This may well be an angle for sellers to pursue further where their contracts are disrupted by the coronavirus outbreak. Discovery/disclosure is likely to be needed to assess whether the outbreak has actually impacted a particular buyer’s operations or whether the buyer is simply relying on the epidemic as a cover for walking away from higher priced contracts. One could also challenge whether force majeure certificates issued by governmental, or quasi-governmental authorities such as CCPIT are sufficient evidence of a force majeure events in circumstances where state owned enterprises stand to gain from the issuance of those certificates.
The practical implications
If it is determined that the force majeure clause was incorrectly relied upon, then the original buyer will likely be liable pursuant to the failure to take regime in the SPA. If so, sellers will probably claim damages relating to cargo value losses (including boil-off) and the shipping costs incurred, subject to any caps or specific recovery provisions in the SPA. Buyers, therefore, have to be confident when relying upon a force majeure clause.
Regardless of whether the receiver is legally entitled to rely upon the force majeure clause, sellers will not be able to discharge the cargo at its scheduled port and will need to find an alternative buyer (or wait off-shore for the issue to be resolved). In a slumping LNG market, this could be particularly difficult.
The situation may also have significant implications on sellers from a shipping perspective particularly if they have chartered a LNG carrier on a trip time or (one voyage) short term charter for the cargo in question. Some long term time charters will contain force majeure clauses that can be relied upon by both parties in order to protect against situations like the effects of the novel coronavirus however, where the sellers have the ship on long-term charter, they are not at risk of breach in this situation. They can simply use the ship to deliver to an alternative buyer and continue to pay hire.
In contrast, in the context of a trip time or (one voyage) short term charters, having a vessel waiting while another buyer is found will mean that there might be a late redelivery of the vessel by charterers. For example, if a charter is for a period of 20 days +/- 2 days (being the expected duration of the voyage) and at the discharge port the buyers refuse to take the cargo, the likelihood is that the vessel will be unable to be redelivered to owners by the contractual redelivery date.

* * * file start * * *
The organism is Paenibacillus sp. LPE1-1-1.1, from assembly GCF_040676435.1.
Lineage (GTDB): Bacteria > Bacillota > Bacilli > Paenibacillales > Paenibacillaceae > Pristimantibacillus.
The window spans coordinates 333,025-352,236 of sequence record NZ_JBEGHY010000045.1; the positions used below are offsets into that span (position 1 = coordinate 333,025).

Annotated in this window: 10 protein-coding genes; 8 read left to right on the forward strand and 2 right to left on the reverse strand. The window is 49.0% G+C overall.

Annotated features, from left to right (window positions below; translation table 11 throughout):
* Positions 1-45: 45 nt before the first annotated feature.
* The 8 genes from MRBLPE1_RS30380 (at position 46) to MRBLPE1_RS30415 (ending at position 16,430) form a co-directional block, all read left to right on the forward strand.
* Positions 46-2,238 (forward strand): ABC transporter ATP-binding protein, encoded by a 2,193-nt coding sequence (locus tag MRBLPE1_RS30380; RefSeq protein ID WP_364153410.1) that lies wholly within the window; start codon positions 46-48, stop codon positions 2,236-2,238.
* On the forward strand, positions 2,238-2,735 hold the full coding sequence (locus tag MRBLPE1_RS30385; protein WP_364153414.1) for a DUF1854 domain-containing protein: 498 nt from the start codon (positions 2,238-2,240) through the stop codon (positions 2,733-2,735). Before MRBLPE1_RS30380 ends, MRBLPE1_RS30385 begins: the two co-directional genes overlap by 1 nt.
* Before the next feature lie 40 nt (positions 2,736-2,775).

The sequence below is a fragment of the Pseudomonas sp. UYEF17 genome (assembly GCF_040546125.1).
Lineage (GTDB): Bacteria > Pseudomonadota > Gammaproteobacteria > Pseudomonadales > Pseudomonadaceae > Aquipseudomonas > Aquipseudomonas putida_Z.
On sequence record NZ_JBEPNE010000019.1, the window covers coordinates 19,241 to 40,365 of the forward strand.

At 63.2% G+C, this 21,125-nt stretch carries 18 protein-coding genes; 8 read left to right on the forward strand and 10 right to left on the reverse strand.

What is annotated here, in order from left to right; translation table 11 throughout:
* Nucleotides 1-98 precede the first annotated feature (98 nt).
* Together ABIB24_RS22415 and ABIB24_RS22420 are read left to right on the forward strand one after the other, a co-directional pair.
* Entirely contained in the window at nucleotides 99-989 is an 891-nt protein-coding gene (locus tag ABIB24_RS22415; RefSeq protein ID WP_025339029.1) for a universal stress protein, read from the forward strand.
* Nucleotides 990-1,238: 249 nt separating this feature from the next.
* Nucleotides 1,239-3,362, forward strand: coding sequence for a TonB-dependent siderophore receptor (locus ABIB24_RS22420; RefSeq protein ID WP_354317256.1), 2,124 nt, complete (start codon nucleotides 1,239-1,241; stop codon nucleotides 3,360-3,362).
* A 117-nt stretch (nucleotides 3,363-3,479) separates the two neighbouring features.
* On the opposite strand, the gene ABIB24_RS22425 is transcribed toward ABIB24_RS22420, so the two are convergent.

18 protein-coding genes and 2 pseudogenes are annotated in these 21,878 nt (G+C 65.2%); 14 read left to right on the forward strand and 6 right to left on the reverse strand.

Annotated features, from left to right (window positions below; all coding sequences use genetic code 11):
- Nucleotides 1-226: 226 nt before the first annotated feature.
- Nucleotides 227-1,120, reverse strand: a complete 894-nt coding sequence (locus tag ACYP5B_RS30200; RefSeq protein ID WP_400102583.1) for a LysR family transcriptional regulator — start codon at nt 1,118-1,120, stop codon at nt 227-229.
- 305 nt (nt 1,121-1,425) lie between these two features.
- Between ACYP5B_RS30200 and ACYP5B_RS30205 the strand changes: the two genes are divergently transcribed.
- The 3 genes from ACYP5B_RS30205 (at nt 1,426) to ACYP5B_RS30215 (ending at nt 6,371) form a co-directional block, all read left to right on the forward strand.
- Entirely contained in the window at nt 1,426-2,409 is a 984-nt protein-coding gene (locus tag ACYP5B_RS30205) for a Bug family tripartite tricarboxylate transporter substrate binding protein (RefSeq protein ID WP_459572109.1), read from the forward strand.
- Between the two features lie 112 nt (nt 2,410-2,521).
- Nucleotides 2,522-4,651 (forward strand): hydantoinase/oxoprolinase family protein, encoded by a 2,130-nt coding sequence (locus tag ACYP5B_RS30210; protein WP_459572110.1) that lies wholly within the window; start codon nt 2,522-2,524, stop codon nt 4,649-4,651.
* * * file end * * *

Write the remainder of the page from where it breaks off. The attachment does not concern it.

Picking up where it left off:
In this case, charterers may be able to rely upon the exceptions clause which is generally found in time charters. The standard form exceptions clause states that neither owners or charterers shall be liable for any loss or damage or delay or failure in performance arising or resulting from a number of incidents, including an act of God, quarantine restrictions and restraints of labour. As such, exceptions clauses do not mention epidemics expressly and are not “back-to-back” with a typical force majeure clause in a SPA. This might leave charterers exposed for late redelivery in the circumstances of a cargo being rejected due to novel coronavirus.
To defend a late redelivery claim, charterers may also seek to rely on the final voyage clause which is found in most time charters. This will commonly provide charterers a degree of flexibility in relation to the final voyage of a long-term charterparty. A commercial tribunal may be persuaded by arguments that the same flexibility should exist for short term charters incorporating a similar provision. Floyd Zadkovich will be publishing another article shortly on final voyage clauses in trip time and (one voyage) short term time charters.
Finally, it should also be noted that ship owners need to be careful because vessels may be quarantined following a call at a port affected by coronavirus. This is likely to be an off-hire event under a charterparty. Accordingly, to mitigate this risk, owners may refuse to call at such ports on the basis they are unsafe pursuant to the charter provisions. It is uncertain under English law if the virus will qualify a port to be unsafe, and the threshold would probably be high to satisfy a tribunal that this is the case. At the peak of the Ebola virus many ports in infected areas remained open and operated as usual, suggesting that the novel coronavirus may not allow an owner to reject orders to infected areas.
Find out more about coronavirus and force majeure
The novel coronavirus leaves the LNG trading and shipping market in a precarious and uncertain position. If you have any questions relating to the novel coronavirus in the context of LNG, please contact Damon Thompson.
This article is to be considered general commentary only. This is not to be relied upon as legal advice for any particular circumstances.